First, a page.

IXION Hands-on First Impressions
Administrator, your [IMPRESSIONS] are prepared.
You play as an administrator working for DOLOS AEC and take control of the Tiqqun as you engage in a space-exploration adventure and city-building sim with survival, strategy, and management elements.
After a horrendous incident befalls Earth and brings about its end, you and the crew aboard the Tiqqun may just be the last of humankind. Tasked with taking care of a hundred people, embark on a unique amalgamation of strategy, city building, and a narrative-driven adventure in a mix that I fell in love with far too quickly.
IXION is a mix of genres that I've always liked but never immensely loved, yet it manages to combine them in a way that feels like a no-brainer as if territory like this had been explored prior. City-building paired into a narrative-driven adventure with strategic positioning of buildings is something I would've initially assumed would be too complicated to handle appropriately. Yet, IXION manoeuvres this uncharted territory with ease. Taking care of the Tiqqun starts becoming the least of your worries the more you explore for humanity's ray of hope, but before we get into the space exploration of the gameplay, let's focus a bit on the Tiqqun management.
A Dying Facility
Shortly after IXION’s, you'll be faced with a catastrophic event that'll bring about the end of humanity. A few amount of survivors will be aboard the Tiqqun, with a handful of workers and non-workers that'll help you maintain the facility, but the event that creates the apocalypse isn't without its price — the Tiqqun's hull takes severe damage, and it'll continuously decay until it reaches zero and you get a Game Over.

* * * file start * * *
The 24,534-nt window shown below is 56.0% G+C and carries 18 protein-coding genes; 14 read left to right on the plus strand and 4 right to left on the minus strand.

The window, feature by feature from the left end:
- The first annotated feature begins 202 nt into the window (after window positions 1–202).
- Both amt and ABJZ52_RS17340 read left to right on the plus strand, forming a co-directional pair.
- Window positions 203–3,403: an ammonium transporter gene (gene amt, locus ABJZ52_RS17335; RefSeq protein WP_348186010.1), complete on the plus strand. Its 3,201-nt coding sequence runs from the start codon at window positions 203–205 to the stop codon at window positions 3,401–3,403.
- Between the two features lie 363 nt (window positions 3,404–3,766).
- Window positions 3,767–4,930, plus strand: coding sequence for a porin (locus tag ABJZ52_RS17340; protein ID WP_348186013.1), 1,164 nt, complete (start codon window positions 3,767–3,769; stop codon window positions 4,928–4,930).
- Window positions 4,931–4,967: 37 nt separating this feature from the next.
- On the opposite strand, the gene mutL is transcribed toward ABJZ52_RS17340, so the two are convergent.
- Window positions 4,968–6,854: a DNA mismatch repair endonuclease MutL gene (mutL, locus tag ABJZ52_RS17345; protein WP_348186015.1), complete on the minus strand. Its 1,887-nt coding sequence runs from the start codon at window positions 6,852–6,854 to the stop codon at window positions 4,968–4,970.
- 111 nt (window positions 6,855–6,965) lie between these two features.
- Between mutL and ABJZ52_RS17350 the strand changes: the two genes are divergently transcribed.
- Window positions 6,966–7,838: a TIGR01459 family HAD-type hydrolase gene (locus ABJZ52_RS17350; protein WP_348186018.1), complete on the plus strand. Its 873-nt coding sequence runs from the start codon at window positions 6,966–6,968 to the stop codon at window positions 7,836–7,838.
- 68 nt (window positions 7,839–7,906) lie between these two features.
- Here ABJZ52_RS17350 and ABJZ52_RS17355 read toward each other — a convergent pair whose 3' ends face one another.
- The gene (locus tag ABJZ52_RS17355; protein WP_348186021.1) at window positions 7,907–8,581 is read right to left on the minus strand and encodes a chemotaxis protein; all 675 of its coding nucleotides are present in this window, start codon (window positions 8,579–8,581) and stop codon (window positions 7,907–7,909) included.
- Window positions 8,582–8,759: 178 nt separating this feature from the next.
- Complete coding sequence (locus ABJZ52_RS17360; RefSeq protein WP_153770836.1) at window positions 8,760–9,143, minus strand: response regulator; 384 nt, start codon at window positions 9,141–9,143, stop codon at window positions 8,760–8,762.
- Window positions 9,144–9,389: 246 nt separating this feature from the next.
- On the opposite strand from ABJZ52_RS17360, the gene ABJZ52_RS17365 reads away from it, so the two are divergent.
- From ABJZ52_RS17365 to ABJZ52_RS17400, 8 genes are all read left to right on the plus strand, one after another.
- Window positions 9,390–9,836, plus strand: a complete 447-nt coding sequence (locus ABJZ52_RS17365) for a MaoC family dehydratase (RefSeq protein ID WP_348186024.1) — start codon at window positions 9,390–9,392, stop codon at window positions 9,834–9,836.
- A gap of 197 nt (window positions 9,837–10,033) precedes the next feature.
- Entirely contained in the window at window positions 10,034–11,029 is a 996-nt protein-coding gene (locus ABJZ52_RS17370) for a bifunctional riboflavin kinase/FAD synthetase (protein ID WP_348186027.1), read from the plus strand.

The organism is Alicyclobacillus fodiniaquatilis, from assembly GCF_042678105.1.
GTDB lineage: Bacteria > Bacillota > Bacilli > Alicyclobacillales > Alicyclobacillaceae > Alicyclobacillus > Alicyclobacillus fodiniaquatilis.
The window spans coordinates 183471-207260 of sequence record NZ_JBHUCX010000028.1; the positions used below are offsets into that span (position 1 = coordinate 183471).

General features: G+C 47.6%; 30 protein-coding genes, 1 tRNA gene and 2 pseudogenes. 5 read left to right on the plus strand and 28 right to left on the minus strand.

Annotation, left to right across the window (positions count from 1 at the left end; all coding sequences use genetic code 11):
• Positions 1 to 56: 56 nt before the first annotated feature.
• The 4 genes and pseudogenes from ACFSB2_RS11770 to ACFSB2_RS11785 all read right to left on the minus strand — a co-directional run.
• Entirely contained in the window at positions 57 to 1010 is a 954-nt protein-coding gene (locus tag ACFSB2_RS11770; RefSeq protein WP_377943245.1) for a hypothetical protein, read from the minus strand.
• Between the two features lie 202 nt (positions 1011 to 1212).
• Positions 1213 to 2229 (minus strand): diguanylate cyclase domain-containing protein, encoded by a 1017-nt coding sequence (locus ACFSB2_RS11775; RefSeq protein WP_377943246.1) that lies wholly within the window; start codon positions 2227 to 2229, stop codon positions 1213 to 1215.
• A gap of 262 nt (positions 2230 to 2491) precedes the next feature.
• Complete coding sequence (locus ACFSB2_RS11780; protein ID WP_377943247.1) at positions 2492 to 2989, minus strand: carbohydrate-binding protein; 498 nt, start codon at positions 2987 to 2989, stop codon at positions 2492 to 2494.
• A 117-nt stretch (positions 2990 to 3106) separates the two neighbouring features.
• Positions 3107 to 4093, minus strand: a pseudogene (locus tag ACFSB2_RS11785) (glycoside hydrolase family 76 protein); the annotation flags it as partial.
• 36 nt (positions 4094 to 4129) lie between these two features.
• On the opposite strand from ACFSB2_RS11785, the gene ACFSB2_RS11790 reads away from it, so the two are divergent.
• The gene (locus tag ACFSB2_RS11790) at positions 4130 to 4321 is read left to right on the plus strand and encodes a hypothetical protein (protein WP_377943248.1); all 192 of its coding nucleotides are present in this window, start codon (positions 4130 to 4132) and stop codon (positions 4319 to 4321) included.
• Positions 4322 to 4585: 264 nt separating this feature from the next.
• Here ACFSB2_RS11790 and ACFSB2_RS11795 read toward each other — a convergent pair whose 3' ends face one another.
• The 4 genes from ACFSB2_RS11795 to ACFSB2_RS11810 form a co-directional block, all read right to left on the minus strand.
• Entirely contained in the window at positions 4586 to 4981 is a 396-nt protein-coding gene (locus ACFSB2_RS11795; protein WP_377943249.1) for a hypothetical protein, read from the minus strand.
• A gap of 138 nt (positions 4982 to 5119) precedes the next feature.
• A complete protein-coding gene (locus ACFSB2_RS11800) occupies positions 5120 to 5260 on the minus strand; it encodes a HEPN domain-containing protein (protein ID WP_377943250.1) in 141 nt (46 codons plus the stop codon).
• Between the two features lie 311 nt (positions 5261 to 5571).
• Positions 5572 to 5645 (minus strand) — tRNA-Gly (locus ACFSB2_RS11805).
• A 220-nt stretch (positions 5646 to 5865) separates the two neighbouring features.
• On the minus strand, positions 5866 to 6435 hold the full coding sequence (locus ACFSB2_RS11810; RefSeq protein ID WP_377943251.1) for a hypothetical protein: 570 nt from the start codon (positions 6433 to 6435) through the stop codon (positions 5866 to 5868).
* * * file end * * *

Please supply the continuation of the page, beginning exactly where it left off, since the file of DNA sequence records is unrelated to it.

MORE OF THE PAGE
This is just one of the two vital things you'll need to manage that'll lead you into a Game Over, where IXION slowly introduces new threats and problems to handle as you get deeper into its narrative. With the hull rather rapidly decaying, you need to plan for a way to get a constant influx of alloy into your ship to repair it. However, alloy is also used in most buildings, so you'll need to manage how much goes to hull repair and how much goes into buildings.
This is but one of the dozens of predicaments that IXION presents you with, and the levels at which it continues to grow are exponential and would be all too scary if the game hadn't implemented them seamlessly and ramped the difficulty at a pleasurable (albeit slightly challenging) rate. With growing complexity, you'll need to manage the hull, your alloy income, the energy that the Tiqqun has, how to get the proper resources to get more solar panels for energy, food, how to move forward on each of your quests, and do this all with limited resources in the solar system. If that sounds daunting, it's because it's meant to be. Still, despite how often I thought a new feature would break me and make IXION unplayable and far too challenging to enjoy, the implementation is forgiving and delightful, adding only an extra layer of complexity and strategy than making it an unplayable journey.